He is generally regarded as one of the greatest military leaders of his time, and his innovative integration of all the aspects of warfare at the time (infantry, cavalry, artillery, and logistics) has earned him recognition as the 'Father of Modern Warfare' among military scholars. His involvement in the First Battle of Breitenfeld was a significant contributing factor to what would become the first major Protestant victory of the Thirty Years War.

He also made significant political reforms that enabled the advancement of the Swedish Empire, including changes to the census system that allowed for more efficient taxation and conscription, and numerous other changes that transformed the Swedish economy and culture from something resembling the late medieval era to a modern (well, modern by mid 17th century standards) form over the course of only a few decades.


If Louis XIV belongs on the list of counterexamples to the OP's claim, then not only does Louis XIII, as has been pointed out by others, but surely also:

Philip II Augustus (acceded age 15, though no regency--in fact he was crowned at 14 a year before his father's death and basically served as regent for his ailing father, which doubtless eased the transition) who is called "Augustus" for basically creating the state that Louis XIV identified with himself, who brought the English to their knees and invaded (without which invasion the English monarchy would likely have been able to shelve Magna Carta), and broke the Welfs at Bouvines; and

his grandson Saint Louis IX (acceded age 12, under the Regency of his mother Blanche of Castile), the "arbiter of Europe", a great patron of the arts, co-patron of the Franciscan Order, after whom the French call the 13th century "the golden century of Saint Louis". (Incidentally Louis IX is the most recent common patrilineal ancestor of all subsequent French kings.)


The 5 Most Hilariously Insane Rulers of All Time

The boring thing about modern democracy is that we almost never elect truly crazy people. Oh, sure, we'll vote in somebody with mild eccentricities or sexual appetites, and we may refer to some extremist as "crazy," but back when rulers took the throne based only on their bloodline, a nation could wind up under the fist of someone who was literally "howl naked at the moon" insane.

Don't get us wrong -- we're sure it was a nightmare for everyone involved. But it does make for hilarious stories down the line.


Plantagenet

The House of Plantagenet had its origins in a cadet branch of the original counts of Anjou, the dynasty established by Fulk I of Anjou at the beginning of the tenth century. The Plantagenet dynasty ruled England for over three hundred years, from 1154 -1485. They were a remarkable family, providing England with fourteen of its kings.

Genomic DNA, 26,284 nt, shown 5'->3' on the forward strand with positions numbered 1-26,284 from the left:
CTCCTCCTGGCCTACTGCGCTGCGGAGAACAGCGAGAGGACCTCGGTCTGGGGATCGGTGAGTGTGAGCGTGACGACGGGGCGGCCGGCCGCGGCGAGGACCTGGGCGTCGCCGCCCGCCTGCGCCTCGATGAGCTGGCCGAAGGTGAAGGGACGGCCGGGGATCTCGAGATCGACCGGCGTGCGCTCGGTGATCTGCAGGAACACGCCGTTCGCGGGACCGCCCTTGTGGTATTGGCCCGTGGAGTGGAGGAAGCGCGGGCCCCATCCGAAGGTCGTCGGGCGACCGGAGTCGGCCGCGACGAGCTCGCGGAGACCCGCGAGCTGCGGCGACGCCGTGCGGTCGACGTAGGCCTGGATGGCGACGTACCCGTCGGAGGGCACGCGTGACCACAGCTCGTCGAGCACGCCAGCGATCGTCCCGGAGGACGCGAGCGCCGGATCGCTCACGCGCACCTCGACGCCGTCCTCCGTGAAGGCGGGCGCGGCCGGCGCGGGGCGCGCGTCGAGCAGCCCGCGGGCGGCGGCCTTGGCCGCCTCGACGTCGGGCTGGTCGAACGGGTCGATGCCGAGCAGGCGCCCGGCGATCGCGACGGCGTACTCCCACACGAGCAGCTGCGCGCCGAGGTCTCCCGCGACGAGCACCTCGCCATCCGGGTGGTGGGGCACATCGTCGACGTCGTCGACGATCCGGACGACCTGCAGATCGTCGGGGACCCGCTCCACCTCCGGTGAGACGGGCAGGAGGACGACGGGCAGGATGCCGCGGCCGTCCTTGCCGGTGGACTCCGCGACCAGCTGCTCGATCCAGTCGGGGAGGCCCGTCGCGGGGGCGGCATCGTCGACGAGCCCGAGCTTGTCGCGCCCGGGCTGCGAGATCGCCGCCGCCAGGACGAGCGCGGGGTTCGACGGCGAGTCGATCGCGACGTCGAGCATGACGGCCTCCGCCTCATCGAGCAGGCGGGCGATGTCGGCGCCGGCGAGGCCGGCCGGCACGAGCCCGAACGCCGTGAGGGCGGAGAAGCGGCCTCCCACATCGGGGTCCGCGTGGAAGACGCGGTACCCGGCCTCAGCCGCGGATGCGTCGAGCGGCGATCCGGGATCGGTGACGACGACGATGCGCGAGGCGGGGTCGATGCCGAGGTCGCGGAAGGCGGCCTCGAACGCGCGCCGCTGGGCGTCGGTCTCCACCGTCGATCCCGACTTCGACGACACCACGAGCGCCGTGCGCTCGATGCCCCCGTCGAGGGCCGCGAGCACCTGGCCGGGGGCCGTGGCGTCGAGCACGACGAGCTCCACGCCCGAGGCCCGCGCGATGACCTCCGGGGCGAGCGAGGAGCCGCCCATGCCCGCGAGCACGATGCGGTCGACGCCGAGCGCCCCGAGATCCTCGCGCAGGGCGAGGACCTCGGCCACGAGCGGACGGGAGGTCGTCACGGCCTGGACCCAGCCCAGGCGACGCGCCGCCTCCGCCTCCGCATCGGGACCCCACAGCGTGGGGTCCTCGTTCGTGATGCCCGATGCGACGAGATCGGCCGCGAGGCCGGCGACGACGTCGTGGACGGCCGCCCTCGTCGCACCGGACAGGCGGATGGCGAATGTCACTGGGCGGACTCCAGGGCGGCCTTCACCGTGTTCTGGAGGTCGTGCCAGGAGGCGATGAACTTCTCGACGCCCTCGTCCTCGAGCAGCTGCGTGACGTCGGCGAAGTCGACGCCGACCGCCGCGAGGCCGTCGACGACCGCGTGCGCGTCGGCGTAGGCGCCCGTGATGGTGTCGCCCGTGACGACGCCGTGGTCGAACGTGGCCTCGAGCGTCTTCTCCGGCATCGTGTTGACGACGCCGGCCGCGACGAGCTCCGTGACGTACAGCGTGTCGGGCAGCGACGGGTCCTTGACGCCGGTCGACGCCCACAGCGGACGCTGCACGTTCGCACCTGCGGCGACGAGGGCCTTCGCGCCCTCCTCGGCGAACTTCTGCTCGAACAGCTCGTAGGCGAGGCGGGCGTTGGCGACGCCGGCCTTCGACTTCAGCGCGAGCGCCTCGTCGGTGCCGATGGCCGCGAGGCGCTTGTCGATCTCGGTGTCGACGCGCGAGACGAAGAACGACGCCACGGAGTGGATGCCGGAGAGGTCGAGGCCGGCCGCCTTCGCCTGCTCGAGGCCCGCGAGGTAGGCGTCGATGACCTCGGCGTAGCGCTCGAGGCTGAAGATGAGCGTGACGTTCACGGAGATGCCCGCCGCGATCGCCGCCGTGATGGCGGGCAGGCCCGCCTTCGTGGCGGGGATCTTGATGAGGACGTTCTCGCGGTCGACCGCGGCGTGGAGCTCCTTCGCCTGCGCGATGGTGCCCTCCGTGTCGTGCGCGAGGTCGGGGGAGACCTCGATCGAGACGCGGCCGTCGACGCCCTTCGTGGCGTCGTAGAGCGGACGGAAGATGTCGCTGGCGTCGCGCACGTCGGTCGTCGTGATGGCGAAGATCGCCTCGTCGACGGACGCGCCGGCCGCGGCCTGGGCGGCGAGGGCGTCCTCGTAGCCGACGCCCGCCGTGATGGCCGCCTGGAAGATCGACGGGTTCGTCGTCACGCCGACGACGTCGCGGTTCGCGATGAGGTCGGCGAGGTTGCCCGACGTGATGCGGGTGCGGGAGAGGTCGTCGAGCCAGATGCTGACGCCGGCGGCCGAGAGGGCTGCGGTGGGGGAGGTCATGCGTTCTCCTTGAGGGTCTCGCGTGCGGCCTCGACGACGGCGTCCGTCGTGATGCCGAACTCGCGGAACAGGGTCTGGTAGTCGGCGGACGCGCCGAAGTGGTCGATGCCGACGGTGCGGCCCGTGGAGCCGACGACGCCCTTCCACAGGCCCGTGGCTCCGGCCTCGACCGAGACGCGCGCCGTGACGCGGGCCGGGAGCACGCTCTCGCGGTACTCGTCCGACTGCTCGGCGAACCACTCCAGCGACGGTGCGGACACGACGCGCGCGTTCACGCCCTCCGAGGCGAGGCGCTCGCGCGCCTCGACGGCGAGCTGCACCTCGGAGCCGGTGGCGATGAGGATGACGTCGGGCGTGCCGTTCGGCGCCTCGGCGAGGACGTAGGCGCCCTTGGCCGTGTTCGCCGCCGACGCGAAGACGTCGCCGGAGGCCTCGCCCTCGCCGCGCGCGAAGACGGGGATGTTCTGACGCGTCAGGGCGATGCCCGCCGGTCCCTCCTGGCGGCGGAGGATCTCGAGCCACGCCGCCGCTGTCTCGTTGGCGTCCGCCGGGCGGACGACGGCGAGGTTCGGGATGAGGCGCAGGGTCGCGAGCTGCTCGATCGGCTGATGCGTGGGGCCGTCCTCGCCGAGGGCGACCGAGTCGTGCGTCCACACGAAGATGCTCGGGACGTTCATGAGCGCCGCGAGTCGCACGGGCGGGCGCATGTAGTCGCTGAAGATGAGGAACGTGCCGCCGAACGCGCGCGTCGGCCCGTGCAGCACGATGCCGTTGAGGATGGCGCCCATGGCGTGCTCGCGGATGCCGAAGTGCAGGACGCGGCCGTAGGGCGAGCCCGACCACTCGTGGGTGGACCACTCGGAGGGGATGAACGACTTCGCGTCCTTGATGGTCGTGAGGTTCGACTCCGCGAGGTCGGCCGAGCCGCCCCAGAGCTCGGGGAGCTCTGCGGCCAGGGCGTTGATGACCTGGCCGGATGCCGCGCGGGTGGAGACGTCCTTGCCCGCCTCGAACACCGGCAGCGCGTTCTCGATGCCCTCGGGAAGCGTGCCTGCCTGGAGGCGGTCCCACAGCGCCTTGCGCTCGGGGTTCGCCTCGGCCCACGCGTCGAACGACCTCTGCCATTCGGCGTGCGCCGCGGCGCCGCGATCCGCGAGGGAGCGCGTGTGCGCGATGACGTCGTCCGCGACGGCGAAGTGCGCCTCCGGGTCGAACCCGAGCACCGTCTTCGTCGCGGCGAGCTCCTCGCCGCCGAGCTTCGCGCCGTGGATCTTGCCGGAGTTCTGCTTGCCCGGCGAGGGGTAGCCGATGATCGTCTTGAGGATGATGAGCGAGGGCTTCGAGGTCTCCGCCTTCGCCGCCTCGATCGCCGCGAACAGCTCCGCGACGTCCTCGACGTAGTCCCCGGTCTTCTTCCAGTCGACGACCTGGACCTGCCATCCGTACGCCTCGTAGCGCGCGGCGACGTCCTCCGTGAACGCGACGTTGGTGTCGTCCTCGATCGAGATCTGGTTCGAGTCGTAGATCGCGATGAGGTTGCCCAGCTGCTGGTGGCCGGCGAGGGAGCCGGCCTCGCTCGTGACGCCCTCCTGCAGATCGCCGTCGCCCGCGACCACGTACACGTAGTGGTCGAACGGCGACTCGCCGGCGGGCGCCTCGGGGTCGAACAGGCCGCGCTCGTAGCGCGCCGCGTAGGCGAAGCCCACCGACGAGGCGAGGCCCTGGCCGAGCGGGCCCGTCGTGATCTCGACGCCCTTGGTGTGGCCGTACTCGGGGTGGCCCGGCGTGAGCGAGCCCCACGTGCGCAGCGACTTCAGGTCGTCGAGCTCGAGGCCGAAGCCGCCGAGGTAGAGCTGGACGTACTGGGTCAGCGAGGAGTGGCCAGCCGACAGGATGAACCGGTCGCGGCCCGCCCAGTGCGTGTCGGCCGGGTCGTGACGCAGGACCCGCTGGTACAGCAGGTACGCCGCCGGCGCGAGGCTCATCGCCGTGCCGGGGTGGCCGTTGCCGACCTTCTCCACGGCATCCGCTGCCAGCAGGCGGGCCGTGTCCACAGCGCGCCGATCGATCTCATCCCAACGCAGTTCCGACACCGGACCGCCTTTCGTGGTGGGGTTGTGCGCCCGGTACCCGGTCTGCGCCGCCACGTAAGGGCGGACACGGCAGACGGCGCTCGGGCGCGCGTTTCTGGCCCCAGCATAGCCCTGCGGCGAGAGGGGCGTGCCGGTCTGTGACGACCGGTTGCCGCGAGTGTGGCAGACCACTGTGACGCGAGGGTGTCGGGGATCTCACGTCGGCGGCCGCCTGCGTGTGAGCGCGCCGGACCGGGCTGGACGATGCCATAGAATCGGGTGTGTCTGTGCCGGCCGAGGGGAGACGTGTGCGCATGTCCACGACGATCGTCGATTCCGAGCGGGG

The surname Plantagenet, which was to become one of the most famous in England, seems to have derived from a nickname adopted by Geoffrey, Count of Anjou, the father of Henry II and refers to his habit of wearing a sprig of broom or planta genista in his helmet.

The dynasty produced such varied characters as the energetic Henry II, arguably one of England's greatest monarchs and his legendary son, Richard the Lionheart, who led the Third Crusade against Saladin into the Holy Land. The highly aesthetic Henry III and his son, the indomitable Edward I, who conquered Wales and became known as the Hammer of the Scots for his campaigns into that country, where he fought William Wallace and Robert the Bruce, the most famous of Scotland's sons, and Henry V, the conqueror of France, who bequeathed the diadems of both countries to his pious and ineffectual son, Henry VI.

The Plantagenets, described by Bacon as "a race much dipped in their own blood" finally destroyed themselves in the bloody dynastic struggle we know of as the Wars of the Roses. The later Plantagenets became divided into the Houses of Lancaster and York which descended through different sons of King Edward III. The Yorkist king Richard III was the last of his house, when he was killed in battle on Bosworth Field, to be displaced by the Tudors, it was the end of an era. The male line of the Plantagenets became extinct with the execution in 1499 of Edward, Earl of Warwick, the son of George, Duke of Clarence, in the reign of Henry VII, the first Tudor.


The Scandinavian countries are all constitutional monarchies with a king or queen whose role as head of state is mostly symbolic. In addition to serving in ceremonial capacities at home, the monarch – along with other members of the royal family – represents the country internationally, while actual political decisionmaking is in the hands of an elected legislature (which in all three Scandinavian countries is unicameral) and a government headed by a prime minister.

Alongside their roles as representatives of their respective countries, members of the Scandinavian royal families have also taken an active interest in various social and global issues, establishing charities and serving as spokespeople for different causes. Although discussions about abolishing the monarchies continue to arise, for now the Scandinavian royals all appear to be sitting quite securely on their thrones.

Norway